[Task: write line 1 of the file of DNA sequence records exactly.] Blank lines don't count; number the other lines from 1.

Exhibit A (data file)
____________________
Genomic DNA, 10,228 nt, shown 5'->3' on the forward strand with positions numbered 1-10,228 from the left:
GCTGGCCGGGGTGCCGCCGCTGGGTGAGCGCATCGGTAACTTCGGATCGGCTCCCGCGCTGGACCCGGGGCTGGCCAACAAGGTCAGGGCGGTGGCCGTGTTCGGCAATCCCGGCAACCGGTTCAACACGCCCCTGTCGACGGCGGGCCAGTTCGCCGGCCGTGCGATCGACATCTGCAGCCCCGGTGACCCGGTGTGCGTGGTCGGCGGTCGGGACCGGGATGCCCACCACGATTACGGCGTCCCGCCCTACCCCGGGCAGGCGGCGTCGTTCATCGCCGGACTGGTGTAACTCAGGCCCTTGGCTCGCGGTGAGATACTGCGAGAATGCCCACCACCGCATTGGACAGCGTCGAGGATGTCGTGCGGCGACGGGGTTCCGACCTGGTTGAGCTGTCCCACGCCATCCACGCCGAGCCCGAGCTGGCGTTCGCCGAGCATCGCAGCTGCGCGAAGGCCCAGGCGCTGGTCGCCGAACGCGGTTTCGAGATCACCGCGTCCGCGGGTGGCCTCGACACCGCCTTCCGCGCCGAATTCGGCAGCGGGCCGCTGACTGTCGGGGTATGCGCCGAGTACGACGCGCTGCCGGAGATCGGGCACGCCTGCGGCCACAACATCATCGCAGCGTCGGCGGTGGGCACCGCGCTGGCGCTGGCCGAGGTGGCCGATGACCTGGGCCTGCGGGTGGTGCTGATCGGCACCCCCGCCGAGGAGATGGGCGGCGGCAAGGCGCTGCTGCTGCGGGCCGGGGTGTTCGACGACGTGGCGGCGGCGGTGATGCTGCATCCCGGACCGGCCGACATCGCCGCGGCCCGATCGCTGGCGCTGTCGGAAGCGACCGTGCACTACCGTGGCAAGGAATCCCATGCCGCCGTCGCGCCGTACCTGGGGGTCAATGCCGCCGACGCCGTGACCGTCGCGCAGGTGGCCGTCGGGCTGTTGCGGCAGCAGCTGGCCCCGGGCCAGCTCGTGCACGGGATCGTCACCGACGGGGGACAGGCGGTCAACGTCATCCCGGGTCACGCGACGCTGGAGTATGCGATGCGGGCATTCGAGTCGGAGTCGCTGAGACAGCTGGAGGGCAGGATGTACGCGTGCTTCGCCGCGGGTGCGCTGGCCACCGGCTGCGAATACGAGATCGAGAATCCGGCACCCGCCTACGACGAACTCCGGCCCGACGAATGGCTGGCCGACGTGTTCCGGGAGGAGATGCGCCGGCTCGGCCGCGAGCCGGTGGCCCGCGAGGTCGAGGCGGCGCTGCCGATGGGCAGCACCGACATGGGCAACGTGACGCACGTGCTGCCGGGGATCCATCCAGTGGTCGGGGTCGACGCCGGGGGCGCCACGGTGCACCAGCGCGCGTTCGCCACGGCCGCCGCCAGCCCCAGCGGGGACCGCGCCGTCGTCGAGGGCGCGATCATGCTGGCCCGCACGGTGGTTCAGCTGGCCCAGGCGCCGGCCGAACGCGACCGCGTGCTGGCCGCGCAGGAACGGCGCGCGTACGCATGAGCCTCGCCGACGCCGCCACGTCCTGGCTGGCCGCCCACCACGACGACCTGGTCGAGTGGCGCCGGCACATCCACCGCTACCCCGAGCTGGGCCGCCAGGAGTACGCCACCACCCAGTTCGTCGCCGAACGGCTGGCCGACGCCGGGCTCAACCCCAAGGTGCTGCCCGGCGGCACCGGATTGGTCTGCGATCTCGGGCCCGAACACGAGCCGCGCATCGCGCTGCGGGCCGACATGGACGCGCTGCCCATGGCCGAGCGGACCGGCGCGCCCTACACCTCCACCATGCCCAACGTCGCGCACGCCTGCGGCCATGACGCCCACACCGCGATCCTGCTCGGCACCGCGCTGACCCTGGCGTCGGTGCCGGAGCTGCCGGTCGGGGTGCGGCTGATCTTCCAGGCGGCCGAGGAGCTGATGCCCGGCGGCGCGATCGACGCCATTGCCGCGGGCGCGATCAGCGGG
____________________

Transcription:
Genomic DNA, 10,228 nt, shown 5'->3' on the forward strand with positions numbered 1-10,228 from the left: